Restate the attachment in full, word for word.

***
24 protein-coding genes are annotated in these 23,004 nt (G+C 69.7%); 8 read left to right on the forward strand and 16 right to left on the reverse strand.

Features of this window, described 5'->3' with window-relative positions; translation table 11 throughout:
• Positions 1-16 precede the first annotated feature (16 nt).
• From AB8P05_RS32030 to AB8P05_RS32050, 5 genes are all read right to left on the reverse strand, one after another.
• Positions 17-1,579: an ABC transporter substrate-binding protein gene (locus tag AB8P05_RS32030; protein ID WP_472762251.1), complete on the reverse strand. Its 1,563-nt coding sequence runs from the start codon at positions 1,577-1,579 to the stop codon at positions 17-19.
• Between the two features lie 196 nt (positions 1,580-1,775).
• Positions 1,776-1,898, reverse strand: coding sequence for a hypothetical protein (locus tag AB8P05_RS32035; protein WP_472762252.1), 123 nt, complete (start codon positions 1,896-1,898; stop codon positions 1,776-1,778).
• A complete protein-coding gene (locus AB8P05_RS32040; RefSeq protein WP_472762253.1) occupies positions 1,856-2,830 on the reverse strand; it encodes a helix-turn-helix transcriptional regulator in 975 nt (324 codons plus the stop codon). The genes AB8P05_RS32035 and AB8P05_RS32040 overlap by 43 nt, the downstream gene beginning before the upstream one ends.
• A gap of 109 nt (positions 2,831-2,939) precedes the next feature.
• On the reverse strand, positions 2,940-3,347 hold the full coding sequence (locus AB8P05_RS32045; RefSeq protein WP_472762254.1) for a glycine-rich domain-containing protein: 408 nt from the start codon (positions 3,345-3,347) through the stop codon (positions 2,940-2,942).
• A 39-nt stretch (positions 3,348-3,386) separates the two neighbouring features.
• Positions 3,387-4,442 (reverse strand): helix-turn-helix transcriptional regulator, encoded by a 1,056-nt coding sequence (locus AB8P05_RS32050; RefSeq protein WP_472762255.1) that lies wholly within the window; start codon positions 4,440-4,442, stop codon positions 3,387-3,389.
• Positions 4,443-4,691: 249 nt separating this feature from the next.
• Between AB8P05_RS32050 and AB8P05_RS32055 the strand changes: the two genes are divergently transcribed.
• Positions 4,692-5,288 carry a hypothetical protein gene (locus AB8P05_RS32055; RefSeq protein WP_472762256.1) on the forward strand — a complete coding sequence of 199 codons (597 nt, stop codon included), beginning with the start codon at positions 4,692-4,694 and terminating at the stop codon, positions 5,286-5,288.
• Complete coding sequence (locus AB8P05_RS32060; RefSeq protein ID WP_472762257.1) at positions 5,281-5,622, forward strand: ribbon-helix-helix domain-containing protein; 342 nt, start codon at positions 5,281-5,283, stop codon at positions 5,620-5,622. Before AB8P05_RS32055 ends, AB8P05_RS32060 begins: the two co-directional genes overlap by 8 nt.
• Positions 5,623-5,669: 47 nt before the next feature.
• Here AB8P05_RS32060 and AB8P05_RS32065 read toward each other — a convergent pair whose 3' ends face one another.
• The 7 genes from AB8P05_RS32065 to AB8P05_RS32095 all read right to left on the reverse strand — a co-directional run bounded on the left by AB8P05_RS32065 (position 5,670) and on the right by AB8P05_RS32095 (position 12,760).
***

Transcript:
24 protein-coding genes are annotated in these 23,004 nt (G+C 69.7%); 8 read left to right on the forward strand and 16 right to left on the reverse strand.

Features of this window, described 5'->3' with window-relative positions; translation table 11 throughout:
• Positions 1-16 precede the first annotated feature (16 nt).
• From AB8P05_RS32030 to AB8P05_RS32050, 5 genes are all read right to left on the reverse strand, one after another.
• Positions 17-1,579: an ABC transporter substrate-binding protein gene (locus tag AB8P05_RS32030; protein ID WP_472762251.1), complete on the reverse strand. Its 1,563-nt coding sequence runs from the start codon at positions 1,577-1,579 to the stop codon at positions 17-19.
• Between the two features lie 196 nt (positions 1,580-1,775).
• Positions 1,776-1,898, reverse strand: coding sequence for a hypothetical protein (locus tag AB8P05_RS32035; protein WP_472762252.1), 123 nt, complete (start codon positions 1,896-1,898; stop codon positions 1,776-1,778).
• A complete protein-coding gene (locus AB8P05_RS32040; RefSeq protein WP_472762253.1) occupies positions 1,856-2,830 on the reverse strand; it encodes a helix-turn-helix transcriptional regulator in 975 nt (324 codons plus the stop codon). The genes AB8P05_RS32035 and AB8P05_RS32040 overlap by 43 nt, the downstream gene beginning before the upstream one ends.
• A gap of 109 nt (positions 2,831-2,939) precedes the next feature.
• On the reverse strand, positions 2,940-3,347 hold the full coding sequence (locus AB8P05_RS32045; RefSeq protein WP_472762254.1) for a glycine-rich domain-containing protein: 408 nt from the start codon (positions 3,345-3,347) through the stop codon (positions 2,940-2,942).
• A 39-nt stretch (positions 3,348-3,386) separates the two neighbouring features.
• Positions 3,387-4,442 (reverse strand): helix-turn-helix transcriptional regulator, encoded by a 1,056-nt coding sequence (locus AB8P05_RS32050; RefSeq protein WP_472762255.1) that lies wholly within the window; start codon positions 4,440-4,442, stop codon positions 3,387-3,389.
• Positions 4,443-4,691: 249 nt separating this feature from the next.
• Between AB8P05_RS32050 and AB8P05_RS32055 the strand changes: the two genes are divergently transcribed.
• Positions 4,692-5,288 carry a hypothetical protein gene (locus AB8P05_RS32055; RefSeq protein WP_472762256.1) on the forward strand — a complete coding sequence of 199 codons (597 nt, stop codon included), beginning with the start codon at positions 4,692-4,694 and terminating at the stop codon, positions 5,286-5,288.
• Complete coding sequence (locus AB8P05_RS32060; RefSeq protein ID WP_472762257.1) at positions 5,281-5,622, forward strand: ribbon-helix-helix domain-containing protein; 342 nt, start codon at positions 5,281-5,283, stop codon at positions 5,620-5,622. Before AB8P05_RS32055 ends, AB8P05_RS32060 begins: the two co-directional genes overlap by 8 nt.
• Positions 5,623-5,669: 47 nt before the next feature.
• Here AB8P05_RS32060 and AB8P05_RS32065 read toward each other — a convergent pair whose 3' ends face one another.
• The 7 genes from AB8P05_RS32065 to AB8P05_RS32095 all read right to left on the reverse strand — a co-directional run bounded on the left by AB8P05_RS32065 (position 5,670) and on the right by AB8P05_RS32095 (position 12,760).